Molecular confirmation of species identities was performed using primers CF1 (5′-AGGCCGAYTCTYTGACYGA-3′) and CF4 (5′-TTTYTGCATCATRAGYTGGAC-3′) that targeted the calmodulin gene [41]. The PCR mix consisted of the following reagents: 5 µL of GoTag PCR-buffer (5 X), 1.25 µL of dNTP (10 mM) solution mix, 1 µL (5 nM) forward primers, 1 µL (5 nM) reverse primers, 0.125 µL of GoTaq polymerase (5 U/µL), 2 µL of DNA templates, and 14.625 µL of water. PCR amplifications were performed using SimpliAmp™ Thermal Cycler (Applied Biosystems™ by life technologies™) with the following amplification conditions: initial denaturation at 95 °C for 3 min (1 cycle), 35 cycles of 1-min actual denaturation at 94 °C, 30 s of primer annealing at 50 °C, and 45 s of extension at 72 °C. Final extension at 72 °C for 5 min. The quality of the amplifications was determined by gel electrophoresis using 1% agarose gel. The PCR products were purified using MicroElute® Cycle-Pure Kit (, accessed on 19 October 2021) and the concentration of final purified products was adjusted to a range of 10–30 ng/µL. Unidirectional sequencing of the amplicons with forward primer was done using Sanger technology. The raw sequence reads were cleanup by trimming to eliminate sequencing primers and regions of low signal intensity that occur at the beginning and at the end of the sequence reads. Nucleotide sequences were BLAST queried against the fungal collection within the NCBI database. The organism in the NCBI database with the highest percent identity to query isolates, and which was most represented among the top 100 BLAST hits generated, was used to confirm the taxonomy of the isolates.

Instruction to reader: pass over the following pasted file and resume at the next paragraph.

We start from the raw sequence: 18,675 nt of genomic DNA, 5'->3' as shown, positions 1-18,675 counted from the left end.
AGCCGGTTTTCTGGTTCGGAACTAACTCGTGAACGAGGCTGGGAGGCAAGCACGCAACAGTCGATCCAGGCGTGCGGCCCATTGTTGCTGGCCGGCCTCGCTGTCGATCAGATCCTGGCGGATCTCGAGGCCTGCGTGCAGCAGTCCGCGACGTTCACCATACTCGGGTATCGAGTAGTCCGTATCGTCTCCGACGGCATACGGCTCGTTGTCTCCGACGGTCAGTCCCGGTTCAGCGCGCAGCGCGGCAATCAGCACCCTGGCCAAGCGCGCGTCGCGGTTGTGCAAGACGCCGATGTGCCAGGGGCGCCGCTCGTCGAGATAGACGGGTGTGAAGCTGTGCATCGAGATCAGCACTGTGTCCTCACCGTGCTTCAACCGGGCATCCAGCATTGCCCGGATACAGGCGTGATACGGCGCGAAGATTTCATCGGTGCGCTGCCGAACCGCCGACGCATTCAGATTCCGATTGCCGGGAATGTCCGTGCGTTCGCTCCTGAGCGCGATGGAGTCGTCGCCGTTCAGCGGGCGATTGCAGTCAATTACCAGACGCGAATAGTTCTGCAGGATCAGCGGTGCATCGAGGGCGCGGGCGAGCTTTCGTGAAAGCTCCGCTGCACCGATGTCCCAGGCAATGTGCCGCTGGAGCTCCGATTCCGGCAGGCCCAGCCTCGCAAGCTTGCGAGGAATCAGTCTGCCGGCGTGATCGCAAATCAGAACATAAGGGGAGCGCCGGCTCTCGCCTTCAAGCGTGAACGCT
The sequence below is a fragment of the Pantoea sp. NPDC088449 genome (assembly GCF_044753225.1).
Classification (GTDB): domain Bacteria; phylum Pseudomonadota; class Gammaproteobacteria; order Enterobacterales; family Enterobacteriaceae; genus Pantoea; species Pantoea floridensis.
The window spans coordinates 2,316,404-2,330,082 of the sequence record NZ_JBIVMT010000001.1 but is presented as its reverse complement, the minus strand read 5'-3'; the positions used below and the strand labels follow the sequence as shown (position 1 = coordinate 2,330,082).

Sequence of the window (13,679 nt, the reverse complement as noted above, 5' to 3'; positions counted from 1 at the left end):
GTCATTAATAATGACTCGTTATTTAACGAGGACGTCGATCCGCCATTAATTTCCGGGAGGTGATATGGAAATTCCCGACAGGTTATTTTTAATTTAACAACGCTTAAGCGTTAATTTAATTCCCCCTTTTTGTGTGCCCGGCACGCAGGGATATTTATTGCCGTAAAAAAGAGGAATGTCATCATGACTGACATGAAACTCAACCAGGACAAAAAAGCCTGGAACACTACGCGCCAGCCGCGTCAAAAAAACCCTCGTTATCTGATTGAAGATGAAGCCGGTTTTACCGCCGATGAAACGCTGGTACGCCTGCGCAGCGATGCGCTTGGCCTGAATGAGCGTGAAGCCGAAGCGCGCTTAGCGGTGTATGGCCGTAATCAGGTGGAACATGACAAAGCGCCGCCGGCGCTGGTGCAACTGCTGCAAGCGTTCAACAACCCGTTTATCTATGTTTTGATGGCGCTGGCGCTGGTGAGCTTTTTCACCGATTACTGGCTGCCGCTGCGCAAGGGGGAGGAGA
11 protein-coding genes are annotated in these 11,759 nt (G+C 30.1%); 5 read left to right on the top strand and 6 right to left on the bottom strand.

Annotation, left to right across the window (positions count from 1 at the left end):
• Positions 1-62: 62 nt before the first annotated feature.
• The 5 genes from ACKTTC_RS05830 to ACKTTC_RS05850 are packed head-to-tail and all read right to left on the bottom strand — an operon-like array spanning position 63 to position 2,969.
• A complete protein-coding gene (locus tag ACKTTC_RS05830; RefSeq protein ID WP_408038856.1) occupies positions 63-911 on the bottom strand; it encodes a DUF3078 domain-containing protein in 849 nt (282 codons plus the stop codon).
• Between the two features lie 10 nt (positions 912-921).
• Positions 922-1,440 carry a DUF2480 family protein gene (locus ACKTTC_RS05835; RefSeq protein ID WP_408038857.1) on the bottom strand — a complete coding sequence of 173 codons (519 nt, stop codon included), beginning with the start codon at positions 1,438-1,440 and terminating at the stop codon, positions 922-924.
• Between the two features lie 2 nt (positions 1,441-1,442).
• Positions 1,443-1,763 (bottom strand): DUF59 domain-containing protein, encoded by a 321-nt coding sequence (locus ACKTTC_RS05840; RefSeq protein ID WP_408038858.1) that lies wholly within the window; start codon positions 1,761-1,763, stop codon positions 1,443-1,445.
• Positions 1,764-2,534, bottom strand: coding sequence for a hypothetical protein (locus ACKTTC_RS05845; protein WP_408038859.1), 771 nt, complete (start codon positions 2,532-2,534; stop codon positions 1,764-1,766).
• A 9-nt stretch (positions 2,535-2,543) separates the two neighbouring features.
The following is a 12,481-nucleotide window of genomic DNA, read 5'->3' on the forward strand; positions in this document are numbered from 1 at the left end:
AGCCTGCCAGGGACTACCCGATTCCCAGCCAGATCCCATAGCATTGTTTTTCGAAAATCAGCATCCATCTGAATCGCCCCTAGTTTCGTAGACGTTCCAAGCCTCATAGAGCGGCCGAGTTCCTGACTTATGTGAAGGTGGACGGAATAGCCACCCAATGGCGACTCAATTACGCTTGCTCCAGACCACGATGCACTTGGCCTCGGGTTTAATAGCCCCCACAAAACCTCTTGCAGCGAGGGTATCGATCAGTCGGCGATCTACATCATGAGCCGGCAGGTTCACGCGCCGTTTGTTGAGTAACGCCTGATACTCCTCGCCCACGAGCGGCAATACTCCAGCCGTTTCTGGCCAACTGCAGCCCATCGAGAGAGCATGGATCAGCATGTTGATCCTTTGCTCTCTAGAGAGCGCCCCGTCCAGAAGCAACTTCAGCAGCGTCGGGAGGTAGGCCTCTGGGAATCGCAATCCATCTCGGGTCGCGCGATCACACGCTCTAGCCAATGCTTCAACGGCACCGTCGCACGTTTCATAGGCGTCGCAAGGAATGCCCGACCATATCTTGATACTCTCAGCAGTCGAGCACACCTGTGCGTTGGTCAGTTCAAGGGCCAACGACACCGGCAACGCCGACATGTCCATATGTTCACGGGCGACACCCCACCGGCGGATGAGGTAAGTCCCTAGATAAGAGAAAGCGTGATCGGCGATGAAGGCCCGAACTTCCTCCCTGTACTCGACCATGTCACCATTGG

5.5. Phylogenetic Tree Construction

Multiple alignments of nucleotide sequences and phylogenetic tree construction were done in MEGX [42]. ClustalW algorithm with Gap Opening Penalty (GOP) set at 15.00 and Gap Extension Penalty (GEP) set at 6.66 was used to make multiple alignments. Kimura 2-parameter with discrete gamma distribution (+5) was the best DNA model that described the nucleotide substitution pattern of our sequences. The phylogenetic tree was constructed using maximum likelihood method with a bootstrap iteration value of 1050.